Reviewing the reason for refusal in this case, I acknowledge that inquiries are public events, which anyone can attend and, with the Inspector's permission, also participate in (as it appears that you did for this event). As you note, copies of written representations submitted on an appeal determined via the inquiry procedure are also typically made publicly available - with statutory provision that places this obligation on the local planning authority. I also acknowledge that, subject to consideration of any individual participant concerns expressed at that time, individuals may make their own recording for their own personal use or journalistic purposes. However, the purpose of our own recording of virtual events is, as stated in our privacy notice, for our own internal purposes (with the Inspector announcing that the recording will not be publicly released in this case) and there was no such request made by you or others to record the hearing that could have resolved issues at that point in time. There is also no statutory requirement on us, or any other person, to make these recordings publicly available as part of the planning process and we are not in the position where we can provide public copies without further considering the data protection implications for those who participated in, or attended the event.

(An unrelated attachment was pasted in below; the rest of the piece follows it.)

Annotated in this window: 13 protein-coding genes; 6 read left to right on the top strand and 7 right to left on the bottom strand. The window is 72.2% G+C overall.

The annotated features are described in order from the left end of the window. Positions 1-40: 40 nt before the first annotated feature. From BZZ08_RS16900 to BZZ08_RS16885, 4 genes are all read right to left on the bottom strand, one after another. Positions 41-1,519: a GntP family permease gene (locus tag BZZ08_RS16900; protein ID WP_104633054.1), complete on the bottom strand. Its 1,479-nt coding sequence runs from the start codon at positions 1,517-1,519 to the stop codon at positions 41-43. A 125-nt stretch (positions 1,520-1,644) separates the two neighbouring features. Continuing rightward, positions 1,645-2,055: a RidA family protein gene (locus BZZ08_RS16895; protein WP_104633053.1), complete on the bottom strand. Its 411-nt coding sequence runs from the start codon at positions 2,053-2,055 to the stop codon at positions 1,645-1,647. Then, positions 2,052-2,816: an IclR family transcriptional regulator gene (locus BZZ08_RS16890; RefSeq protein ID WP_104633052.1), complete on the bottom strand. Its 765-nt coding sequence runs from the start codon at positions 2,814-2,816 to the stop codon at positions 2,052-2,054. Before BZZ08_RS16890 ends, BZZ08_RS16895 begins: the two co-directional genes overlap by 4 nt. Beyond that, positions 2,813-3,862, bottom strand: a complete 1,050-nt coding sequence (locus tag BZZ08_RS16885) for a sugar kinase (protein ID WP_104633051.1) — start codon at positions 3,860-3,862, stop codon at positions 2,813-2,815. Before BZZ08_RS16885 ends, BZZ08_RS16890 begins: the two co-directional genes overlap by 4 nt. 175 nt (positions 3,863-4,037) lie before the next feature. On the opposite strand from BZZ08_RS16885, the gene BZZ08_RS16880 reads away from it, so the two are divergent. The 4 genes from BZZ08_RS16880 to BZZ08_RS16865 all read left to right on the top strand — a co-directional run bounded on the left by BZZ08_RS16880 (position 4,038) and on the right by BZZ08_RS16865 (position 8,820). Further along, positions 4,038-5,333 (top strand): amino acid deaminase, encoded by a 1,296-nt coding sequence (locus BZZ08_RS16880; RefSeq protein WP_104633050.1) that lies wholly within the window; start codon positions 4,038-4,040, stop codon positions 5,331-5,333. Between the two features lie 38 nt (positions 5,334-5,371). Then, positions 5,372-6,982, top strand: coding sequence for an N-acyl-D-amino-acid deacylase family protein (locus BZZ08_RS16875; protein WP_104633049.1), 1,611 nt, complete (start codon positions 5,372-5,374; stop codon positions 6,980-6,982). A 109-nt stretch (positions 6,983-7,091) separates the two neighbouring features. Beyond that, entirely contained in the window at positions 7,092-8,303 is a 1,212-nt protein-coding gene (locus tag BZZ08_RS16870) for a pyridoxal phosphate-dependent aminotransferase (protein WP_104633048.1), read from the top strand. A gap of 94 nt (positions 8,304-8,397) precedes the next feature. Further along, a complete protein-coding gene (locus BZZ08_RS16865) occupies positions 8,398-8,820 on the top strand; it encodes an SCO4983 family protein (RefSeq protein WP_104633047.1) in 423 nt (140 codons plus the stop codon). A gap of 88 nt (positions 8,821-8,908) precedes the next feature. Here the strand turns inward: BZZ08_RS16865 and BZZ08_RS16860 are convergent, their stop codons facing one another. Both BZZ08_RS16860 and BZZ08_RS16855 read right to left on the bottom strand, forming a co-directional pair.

With regard to our reason for refusal, it is true that the project to introduce Virtual Events was required to deliver in a short deadline, and that we do not currently have the software or processes in place to undertake redactions of personal data on these recordings. Business resources are also stretched at this time, and we do not have resources to contact everyone involved in the event for their preferences of public disclosure, nor the software and resources to then run through a copy of the entire recording to implement those preferences. As such, I concur with the definition and estimate of resources required in order to answer your request, only additionally noting that it may be a conservative estimate for a 4-day inquiry given we may need to review the whole of the recording before being confident that the contents can be made publicly available.